A team of 35 transplant patients from Birmingham Children’s Hospital triumphed at this year’s British Transplant Games and came away with the coveted ‘Best Children’s Team’ award, for the 16th year in a row.
The young athletes - aged between 4 and 17 - came from all over the country to represent the hospital, with one family travelling from Italy.
The team won over 55 individual medals, as well as team gold for the 400m relay, team silver for the swimming relay and award for Best Liver Team. There were also individual awards for Luca Biagetti, from Chester who won Best Under 5 Child, Maisie Danher from The Wirral for Best Child aged 6 – 8 and Matthew Salkeld from Carlisle for Best Child aged 15 – 17.
Competing this year for the first time was 13 year-old Keeleigh John, who only received her lifesaving liver and kidney transplant just before Christmas 2011. Keeleigh from Bridgewater, was born with a rare condition Congenital Hepatic Fibrosis that affects the liver and kidneys.
Team Manager, Karen Stevens, said: “We are all immensely proud of what these amazing children have achieved in this year’s Games, both as individuals and as a team. We are very grateful for all the support given to the team by their families and everyone at Birmingham Children’s Hospital, especially the Charities who provide funding for the team to be able to attend. These children and young people show just how important organ donation is.”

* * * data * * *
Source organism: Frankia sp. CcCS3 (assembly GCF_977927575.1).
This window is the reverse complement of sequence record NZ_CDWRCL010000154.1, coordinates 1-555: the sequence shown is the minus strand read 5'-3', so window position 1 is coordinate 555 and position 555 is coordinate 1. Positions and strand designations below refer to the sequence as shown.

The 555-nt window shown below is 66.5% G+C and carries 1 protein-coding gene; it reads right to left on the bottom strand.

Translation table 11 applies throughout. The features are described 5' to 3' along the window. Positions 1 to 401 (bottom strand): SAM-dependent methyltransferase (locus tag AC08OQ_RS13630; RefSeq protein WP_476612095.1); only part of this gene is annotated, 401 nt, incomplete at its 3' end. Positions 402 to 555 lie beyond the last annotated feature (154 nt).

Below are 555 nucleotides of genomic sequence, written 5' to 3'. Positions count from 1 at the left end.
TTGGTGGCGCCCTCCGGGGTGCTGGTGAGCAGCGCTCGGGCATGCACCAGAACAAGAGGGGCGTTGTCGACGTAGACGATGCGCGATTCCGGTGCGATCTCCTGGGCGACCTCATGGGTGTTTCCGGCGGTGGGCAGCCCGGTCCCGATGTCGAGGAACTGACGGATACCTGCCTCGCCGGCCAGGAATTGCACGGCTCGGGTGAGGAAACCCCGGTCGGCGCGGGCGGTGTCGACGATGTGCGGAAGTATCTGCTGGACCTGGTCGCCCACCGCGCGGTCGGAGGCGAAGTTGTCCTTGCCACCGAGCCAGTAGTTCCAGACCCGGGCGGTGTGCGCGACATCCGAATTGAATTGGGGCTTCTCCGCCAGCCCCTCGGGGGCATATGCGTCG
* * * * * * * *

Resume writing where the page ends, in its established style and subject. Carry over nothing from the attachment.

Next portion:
- The team celebrate winning the Best Children’s Team award.
- Luca Biagetti and Maisie Danher with their awards
- Matthew Salkeld receives his gold medal for the long jump
- Keeleigh John competing in the Obstacle Race
- Keeleigh and her brother Klaiton
- There are further photos of individuals competing or receiving medals available on request.
Birmingham Children’s Hospital NHS Foundation Trust provides a comprehensive service to children, young people and their families.
We are one of the leading paediatric teaching centres in the country, with international research and development in areas such as:
- Childhood cancer studies
- Liver disease
- Infection, inflammation and immunity
- Molecular genetics of childhood conditions (how these are passed on, and how they cause disease in the body in terms of chemistry)
- Nutrition, growth and metabolism in childhood
- Drug use in children
- Relapsed and refractory acute lymphoblastic leukaemia
- Infant neuroblastoma
- Infant brain tumours
Our facilities include:
- A 22 bedded Paediatric Intensive Care Unit
- A centre of excellence for children with cancer, cardiac, liver and renal disease
- A national transplant centre
- 280 inpatient and day-case beds including Child and Adolescent Mental Health Services
- 38 specialties and supporting departments
- An Emergency Department dealing with over 45,000 patients a year
- Twelve theatres
- Three MRI scanners
- A CT Scanner
- An endoscopy suite
- A catheter laboratory with digital imaging facility
- Burn, Neonatal Surgery and Education Centre
- Wellcome Clinical Research Facility
- Renal Unit
- Teenage Cancer Trust Unit
- Ronald McDonald House (parent and family accommodation).